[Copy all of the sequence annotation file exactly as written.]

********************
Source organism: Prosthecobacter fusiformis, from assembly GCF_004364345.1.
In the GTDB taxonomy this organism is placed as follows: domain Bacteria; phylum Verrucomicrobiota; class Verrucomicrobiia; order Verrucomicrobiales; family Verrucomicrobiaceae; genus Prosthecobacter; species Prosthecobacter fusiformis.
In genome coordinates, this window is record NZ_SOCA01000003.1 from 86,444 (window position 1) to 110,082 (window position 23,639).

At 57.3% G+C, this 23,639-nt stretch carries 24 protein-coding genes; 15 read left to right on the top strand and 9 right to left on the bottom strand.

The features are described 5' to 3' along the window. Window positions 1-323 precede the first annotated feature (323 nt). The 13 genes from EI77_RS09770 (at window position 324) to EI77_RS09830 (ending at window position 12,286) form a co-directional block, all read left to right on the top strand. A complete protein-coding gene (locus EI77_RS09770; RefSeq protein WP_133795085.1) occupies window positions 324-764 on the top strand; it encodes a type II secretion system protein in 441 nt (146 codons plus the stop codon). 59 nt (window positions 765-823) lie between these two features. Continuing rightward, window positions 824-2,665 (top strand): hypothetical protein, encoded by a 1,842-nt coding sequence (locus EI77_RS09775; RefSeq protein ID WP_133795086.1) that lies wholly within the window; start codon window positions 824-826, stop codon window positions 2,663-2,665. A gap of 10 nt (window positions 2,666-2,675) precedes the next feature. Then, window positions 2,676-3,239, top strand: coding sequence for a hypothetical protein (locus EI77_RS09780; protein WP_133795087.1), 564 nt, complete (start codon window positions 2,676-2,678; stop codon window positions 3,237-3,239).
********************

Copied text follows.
Source organism: Prosthecobacter fusiformis, from assembly GCF_004364345.1.
In the GTDB taxonomy this organism is placed as follows: domain Bacteria; phylum Verrucomicrobiota; class Verrucomicrobiia; order Verrucomicrobiales; family Verrucomicrobiaceae; genus Prosthecobacter; species Prosthecobacter fusiformis.
In genome coordinates, this window is record NZ_SOCA01000003.1 from 86,444 (window position 1) to 110,082 (window position 23,639).

At 57.3% G+C, this 23,639-nt stretch carries 24 protein-coding genes; 15 read left to right on the top strand and 9 right to left on the bottom strand.

The features are described 5' to 3' along the window. Window positions 1-323 precede the first annotated feature (323 nt). The 13 genes from EI77_RS09770 (at window position 324) to EI77_RS09830 (ending at window position 12,286) form a co-directional block, all read left to right on the top strand. A complete protein-coding gene (locus EI77_RS09770; RefSeq protein WP_133795085.1) occupies window positions 324-764 on the top strand; it encodes a type II secretion system protein in 441 nt (146 codons plus the stop codon). 59 nt (window positions 765-823) lie between these two features. Continuing rightward, window positions 824-2,665 (top strand): hypothetical protein, encoded by a 1,842-nt coding sequence (locus EI77_RS09775; RefSeq protein ID WP_133795086.1) that lies wholly within the window; start codon window positions 824-826, stop codon window positions 2,663-2,665. A gap of 10 nt (window positions 2,666-2,675) precedes the next feature. Then, window positions 2,676-3,239, top strand: coding sequence for a hypothetical protein (locus EI77_RS09780; protein WP_133795087.1), 564 nt, complete (start codon window positions 2,676-2,678; stop codon window positions 3,237-3,239).